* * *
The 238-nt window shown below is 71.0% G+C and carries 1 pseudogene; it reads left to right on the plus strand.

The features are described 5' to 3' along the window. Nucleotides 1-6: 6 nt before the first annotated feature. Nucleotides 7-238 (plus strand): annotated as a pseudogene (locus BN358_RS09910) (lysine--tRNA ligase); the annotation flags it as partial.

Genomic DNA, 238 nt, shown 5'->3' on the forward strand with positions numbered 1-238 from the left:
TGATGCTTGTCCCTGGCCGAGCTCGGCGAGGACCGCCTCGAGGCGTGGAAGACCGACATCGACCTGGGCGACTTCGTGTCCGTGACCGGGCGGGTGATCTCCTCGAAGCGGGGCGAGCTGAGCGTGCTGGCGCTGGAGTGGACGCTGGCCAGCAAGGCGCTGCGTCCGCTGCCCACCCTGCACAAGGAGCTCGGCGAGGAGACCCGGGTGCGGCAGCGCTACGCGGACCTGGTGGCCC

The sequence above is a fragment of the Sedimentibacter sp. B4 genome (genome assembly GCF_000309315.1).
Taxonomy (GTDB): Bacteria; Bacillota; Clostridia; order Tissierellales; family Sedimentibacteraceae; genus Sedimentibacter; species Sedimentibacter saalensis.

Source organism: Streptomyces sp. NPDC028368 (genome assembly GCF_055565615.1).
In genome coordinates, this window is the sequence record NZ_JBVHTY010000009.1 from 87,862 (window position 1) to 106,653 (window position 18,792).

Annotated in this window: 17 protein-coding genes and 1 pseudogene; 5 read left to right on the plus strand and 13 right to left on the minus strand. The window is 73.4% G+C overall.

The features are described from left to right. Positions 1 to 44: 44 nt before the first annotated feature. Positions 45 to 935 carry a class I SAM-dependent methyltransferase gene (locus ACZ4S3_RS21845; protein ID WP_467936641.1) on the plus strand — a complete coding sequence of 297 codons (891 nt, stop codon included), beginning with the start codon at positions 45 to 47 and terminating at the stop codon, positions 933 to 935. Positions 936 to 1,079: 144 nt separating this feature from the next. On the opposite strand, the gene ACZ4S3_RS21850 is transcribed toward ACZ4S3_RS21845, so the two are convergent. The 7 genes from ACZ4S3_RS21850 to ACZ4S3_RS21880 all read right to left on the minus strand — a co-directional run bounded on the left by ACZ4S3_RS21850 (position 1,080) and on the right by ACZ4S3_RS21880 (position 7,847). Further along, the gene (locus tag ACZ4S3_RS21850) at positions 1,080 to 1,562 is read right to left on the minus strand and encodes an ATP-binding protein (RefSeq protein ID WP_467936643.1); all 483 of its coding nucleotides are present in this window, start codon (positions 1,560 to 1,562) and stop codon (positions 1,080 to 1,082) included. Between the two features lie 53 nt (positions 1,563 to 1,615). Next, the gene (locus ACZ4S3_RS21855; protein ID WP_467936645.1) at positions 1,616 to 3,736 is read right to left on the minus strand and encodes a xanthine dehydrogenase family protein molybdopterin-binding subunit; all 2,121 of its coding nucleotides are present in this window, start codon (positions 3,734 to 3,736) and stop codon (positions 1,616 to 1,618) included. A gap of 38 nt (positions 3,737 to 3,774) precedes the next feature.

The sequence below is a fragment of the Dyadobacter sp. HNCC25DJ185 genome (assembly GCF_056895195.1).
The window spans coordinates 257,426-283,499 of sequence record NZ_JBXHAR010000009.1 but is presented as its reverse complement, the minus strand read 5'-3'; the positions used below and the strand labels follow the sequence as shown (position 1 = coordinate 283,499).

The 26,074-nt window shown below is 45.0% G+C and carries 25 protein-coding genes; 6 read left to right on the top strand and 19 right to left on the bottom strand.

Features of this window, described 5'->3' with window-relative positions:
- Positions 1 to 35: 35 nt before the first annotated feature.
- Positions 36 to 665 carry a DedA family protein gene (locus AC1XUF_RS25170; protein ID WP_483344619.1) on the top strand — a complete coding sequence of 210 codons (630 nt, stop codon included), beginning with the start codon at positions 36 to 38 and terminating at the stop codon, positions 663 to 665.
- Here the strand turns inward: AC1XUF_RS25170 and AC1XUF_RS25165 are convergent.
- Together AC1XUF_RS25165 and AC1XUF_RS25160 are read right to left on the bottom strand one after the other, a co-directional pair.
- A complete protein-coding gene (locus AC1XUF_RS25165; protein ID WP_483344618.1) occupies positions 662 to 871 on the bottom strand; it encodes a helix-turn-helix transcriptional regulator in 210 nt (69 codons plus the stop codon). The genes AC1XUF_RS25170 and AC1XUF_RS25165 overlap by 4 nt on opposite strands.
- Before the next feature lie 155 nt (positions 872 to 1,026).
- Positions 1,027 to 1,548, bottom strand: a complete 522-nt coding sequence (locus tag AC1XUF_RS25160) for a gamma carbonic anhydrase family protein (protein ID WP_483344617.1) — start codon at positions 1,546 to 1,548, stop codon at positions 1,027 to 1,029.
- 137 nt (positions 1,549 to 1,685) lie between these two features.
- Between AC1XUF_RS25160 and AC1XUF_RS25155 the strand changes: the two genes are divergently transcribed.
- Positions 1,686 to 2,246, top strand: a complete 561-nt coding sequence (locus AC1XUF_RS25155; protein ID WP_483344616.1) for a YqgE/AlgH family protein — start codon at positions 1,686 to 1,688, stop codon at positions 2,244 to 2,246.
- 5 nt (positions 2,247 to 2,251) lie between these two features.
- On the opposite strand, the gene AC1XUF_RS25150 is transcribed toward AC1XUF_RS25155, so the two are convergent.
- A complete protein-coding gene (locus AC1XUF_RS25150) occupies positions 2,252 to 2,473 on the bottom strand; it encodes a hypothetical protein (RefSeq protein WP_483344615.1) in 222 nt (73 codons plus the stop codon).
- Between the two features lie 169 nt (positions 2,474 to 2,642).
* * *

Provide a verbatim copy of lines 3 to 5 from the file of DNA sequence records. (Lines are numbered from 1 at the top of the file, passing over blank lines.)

Genomic DNA, 238 nt, shown 5'->3' on the forward strand with positions numbered 1-238 from the left:
TGATGCTTGTCCCTGGCCGAGCTCGGCGAGGACCGCCTCGAGGCGTGGAAGACCGACATCGACCTGGGCGACTTCGTGTCCGTGACCGGGCGGGTGATCTCCTCGAAGCGGGGCGAGCTGAGCGTGCTGGCGCTGGAGTGGACGCTGGCCAGCAAGGCGCTGCGTCCGCTGCCCACCCTGCACAAGGAGCTCGGCGAGGAGACCCGGGTGCGGCAGCGCTACGCGGACCTGGTGGCCC

The sequence above is a fragment of the Sedimentibacter sp. B4 genome (genome assembly GCF_000309315.1).